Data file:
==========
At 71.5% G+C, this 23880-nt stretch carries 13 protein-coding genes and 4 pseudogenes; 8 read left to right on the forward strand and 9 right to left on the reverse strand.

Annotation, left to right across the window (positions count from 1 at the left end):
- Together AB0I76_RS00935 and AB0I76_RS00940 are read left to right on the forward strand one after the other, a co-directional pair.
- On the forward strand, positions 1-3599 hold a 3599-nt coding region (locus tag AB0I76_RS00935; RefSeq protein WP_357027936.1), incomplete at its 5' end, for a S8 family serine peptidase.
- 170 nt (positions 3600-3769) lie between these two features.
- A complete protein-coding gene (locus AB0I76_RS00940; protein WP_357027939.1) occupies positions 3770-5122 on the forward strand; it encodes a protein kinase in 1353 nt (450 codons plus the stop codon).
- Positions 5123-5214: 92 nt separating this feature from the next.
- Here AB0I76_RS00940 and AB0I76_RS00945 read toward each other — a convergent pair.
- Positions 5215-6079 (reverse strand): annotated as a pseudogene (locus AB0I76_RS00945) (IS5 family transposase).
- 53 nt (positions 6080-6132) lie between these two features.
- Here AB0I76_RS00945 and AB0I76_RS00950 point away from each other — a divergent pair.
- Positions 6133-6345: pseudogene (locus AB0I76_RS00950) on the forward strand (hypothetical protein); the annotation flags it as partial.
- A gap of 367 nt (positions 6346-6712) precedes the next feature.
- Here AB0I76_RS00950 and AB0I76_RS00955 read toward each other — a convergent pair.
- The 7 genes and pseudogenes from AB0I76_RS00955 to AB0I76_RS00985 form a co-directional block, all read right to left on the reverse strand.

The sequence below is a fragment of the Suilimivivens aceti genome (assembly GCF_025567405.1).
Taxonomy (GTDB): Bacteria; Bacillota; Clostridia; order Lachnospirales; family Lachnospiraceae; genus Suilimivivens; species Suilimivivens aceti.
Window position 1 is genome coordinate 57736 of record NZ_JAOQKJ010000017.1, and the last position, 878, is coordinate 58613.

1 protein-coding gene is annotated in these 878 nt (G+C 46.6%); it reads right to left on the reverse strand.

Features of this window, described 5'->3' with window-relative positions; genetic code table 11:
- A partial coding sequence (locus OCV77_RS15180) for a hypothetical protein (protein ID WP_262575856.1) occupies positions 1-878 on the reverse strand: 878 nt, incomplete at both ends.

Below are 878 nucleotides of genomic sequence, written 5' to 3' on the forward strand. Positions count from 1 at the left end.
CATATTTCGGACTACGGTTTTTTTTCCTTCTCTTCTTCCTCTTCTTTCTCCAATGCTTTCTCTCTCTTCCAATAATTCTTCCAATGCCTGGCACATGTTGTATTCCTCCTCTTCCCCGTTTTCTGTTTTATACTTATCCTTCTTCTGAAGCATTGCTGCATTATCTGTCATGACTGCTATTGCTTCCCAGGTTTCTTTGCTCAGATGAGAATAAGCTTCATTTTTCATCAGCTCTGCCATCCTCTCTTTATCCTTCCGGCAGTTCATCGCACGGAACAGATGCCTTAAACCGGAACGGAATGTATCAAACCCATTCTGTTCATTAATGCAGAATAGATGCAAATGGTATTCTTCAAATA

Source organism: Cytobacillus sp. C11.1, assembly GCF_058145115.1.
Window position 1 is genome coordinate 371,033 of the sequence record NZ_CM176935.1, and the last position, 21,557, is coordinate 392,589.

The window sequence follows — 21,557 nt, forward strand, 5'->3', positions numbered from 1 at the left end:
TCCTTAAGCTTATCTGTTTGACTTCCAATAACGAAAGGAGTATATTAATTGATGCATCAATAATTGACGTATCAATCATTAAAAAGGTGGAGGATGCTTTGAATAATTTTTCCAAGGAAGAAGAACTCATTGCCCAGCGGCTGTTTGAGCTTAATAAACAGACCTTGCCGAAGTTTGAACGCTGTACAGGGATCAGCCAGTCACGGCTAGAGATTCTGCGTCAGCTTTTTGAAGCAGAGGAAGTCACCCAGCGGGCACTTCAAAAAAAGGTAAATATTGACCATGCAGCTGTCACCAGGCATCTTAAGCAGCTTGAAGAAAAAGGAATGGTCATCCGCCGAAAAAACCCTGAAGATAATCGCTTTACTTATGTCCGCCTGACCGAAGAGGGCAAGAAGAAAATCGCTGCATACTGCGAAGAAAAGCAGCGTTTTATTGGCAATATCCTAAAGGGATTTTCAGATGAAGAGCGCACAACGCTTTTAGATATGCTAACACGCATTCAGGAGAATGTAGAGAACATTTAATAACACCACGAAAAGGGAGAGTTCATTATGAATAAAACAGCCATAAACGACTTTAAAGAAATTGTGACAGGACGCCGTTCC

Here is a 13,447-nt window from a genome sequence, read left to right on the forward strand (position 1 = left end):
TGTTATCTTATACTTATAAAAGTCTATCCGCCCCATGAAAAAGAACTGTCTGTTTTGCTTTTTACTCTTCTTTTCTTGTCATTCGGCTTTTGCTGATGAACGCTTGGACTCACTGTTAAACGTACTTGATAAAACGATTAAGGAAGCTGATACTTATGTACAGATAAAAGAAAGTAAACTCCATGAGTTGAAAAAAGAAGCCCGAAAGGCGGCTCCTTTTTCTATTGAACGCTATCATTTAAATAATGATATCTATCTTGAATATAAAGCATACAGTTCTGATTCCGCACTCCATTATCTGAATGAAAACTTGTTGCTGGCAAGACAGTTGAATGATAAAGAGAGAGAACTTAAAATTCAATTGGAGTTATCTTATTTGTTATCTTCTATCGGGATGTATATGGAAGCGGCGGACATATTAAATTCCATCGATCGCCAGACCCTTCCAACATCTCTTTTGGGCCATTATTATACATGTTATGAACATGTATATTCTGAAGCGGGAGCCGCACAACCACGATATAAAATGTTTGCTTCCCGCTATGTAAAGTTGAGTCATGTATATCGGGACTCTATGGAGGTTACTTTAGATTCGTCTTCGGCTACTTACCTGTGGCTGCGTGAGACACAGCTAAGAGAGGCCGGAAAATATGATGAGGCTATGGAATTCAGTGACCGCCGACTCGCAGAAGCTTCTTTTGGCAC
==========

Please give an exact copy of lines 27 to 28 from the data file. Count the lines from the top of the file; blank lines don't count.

TCCTTAAGCTTATCTGTTTGACTTCCAATAACGAAAGGAGTATATTAATTGATGCATCAATAATTGACGTATCAATCATTAAAAAGGTGGAGGATGCTTTGAATAATTTTTCCAAGGAAGAAGAACTCATTGCCCAGCGGCTGTTTGAGCTTAATAAACAGACCTTGCCGAAGTTTGAACGCTGTACAGGGATCAGCCAGTCACGGCTAGAGATTCTGCGTCAGCTTTTTGAAGCAGAGGAAGTCACCCAGCGGGCACTTCAAAAAAAGGTAAATATTGACCATGCAGCTGTCACCAGGCATCTTAAGCAGCTTGAAGAAAAAGGAATGGTCATCCGCCGAAAAAACCCTGAAGATAATCGCTTTACTTATGTCCGCCTGACCGAAGAGGGCAAGAAGAAAATCGCTGCATACTGCGAAGAAAAGCAGCGTTTTATTGGCAATATCCTAAAGGGATTTTCAGATGAAGAGCGCACAACGCTTTTAGATATGCTAACACGCATTCAGGAGAATGTAGAGAACATTTAATAACACCACGAAAAGGGAGAGTTCATTATGAATAAAACAGCCATAAACGACTTTAAAGAAATTGTGACAGGACGCCGTTCC

Here is a 13,447-nt window from a genome sequence, read left to right on the forward strand (position 1 = left end):